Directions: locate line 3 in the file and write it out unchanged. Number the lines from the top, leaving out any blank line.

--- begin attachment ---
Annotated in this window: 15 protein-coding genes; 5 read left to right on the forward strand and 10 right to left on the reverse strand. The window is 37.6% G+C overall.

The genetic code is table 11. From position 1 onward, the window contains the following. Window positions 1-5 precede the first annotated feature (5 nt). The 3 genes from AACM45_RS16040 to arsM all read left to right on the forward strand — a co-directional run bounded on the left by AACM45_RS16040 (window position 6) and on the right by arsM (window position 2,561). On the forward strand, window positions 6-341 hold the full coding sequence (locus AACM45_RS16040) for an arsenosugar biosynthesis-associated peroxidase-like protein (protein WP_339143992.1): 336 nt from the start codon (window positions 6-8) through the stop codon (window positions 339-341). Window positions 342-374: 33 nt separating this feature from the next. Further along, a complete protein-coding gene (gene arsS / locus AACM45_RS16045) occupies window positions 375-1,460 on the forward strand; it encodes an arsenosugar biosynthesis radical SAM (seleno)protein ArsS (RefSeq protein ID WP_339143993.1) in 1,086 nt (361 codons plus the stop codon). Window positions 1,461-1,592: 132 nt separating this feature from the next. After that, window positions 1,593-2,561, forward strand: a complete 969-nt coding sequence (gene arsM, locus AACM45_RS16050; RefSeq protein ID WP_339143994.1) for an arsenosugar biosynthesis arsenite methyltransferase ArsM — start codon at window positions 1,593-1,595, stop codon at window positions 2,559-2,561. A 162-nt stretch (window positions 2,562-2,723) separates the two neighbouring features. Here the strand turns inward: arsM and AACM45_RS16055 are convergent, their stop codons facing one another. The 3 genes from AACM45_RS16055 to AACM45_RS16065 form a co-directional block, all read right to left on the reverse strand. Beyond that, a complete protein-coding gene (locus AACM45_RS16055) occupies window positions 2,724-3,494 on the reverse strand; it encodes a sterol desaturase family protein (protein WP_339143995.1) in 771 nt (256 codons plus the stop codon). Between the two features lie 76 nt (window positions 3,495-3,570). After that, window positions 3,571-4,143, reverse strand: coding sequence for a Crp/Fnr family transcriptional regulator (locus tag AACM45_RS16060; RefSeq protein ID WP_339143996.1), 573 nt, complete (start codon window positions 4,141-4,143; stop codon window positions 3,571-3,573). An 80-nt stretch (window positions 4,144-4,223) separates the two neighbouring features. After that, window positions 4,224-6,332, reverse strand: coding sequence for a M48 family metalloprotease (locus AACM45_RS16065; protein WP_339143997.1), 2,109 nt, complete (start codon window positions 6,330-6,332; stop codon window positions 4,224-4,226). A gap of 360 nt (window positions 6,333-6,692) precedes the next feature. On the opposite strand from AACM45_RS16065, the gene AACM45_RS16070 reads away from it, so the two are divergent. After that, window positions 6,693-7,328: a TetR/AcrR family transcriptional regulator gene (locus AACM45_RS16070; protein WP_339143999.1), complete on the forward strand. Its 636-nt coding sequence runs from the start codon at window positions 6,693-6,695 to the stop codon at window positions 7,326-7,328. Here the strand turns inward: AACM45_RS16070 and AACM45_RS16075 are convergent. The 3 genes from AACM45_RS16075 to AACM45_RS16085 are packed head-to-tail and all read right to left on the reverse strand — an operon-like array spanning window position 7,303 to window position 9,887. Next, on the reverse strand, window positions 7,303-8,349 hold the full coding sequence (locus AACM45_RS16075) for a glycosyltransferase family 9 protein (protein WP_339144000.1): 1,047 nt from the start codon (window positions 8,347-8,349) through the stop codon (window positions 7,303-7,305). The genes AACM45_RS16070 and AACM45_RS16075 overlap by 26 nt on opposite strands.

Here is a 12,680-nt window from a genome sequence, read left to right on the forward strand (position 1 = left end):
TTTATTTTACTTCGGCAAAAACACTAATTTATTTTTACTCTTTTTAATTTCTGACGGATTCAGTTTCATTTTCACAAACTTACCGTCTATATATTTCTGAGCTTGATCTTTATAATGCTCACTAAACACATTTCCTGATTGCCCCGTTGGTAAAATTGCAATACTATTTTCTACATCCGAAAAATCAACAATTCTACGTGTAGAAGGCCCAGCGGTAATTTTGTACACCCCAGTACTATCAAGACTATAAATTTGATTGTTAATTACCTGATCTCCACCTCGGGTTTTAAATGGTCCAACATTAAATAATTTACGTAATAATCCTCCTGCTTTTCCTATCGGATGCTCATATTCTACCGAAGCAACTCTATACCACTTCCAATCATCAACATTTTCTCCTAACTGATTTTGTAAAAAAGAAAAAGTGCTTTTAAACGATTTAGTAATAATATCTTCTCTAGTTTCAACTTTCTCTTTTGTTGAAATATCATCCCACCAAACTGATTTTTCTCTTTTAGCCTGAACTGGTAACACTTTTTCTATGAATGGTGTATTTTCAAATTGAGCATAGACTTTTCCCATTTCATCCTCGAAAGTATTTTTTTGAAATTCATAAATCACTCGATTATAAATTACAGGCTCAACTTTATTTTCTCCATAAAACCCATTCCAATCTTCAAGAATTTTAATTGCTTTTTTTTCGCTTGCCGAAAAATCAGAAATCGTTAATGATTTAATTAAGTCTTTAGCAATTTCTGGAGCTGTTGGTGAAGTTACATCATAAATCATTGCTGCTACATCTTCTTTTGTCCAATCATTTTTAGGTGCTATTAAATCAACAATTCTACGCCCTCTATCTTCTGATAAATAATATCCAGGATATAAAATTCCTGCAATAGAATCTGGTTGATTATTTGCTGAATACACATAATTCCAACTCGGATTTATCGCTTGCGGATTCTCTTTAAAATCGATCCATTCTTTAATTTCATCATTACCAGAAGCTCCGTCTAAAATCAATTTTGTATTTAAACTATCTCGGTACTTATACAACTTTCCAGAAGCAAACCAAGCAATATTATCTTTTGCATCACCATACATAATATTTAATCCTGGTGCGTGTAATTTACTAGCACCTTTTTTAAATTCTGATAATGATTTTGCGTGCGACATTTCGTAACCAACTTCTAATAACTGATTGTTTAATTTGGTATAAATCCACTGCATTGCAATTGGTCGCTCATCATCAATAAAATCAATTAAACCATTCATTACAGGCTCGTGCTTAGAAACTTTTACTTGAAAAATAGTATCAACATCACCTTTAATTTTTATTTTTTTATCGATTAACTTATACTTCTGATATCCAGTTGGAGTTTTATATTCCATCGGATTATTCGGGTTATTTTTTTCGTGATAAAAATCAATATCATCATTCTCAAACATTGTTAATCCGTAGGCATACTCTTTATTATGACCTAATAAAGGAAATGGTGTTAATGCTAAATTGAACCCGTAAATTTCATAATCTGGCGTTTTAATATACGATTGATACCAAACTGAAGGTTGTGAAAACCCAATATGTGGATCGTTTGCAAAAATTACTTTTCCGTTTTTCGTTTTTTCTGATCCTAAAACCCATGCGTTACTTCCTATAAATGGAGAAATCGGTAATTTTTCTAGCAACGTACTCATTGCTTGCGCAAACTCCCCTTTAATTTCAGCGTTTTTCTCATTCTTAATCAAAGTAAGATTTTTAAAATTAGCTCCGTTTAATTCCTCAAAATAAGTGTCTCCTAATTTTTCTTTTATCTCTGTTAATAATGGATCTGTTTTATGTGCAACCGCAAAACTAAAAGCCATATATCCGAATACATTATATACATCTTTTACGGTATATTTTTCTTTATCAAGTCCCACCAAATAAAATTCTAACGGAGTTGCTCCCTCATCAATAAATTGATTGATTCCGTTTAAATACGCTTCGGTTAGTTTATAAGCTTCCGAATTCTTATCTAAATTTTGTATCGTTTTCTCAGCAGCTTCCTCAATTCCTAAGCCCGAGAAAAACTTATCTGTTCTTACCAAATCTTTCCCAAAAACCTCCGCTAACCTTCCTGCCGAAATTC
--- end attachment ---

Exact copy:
Here is a 12,680-nt window from a genome sequence, read left to right on the forward strand (position 1 = left end):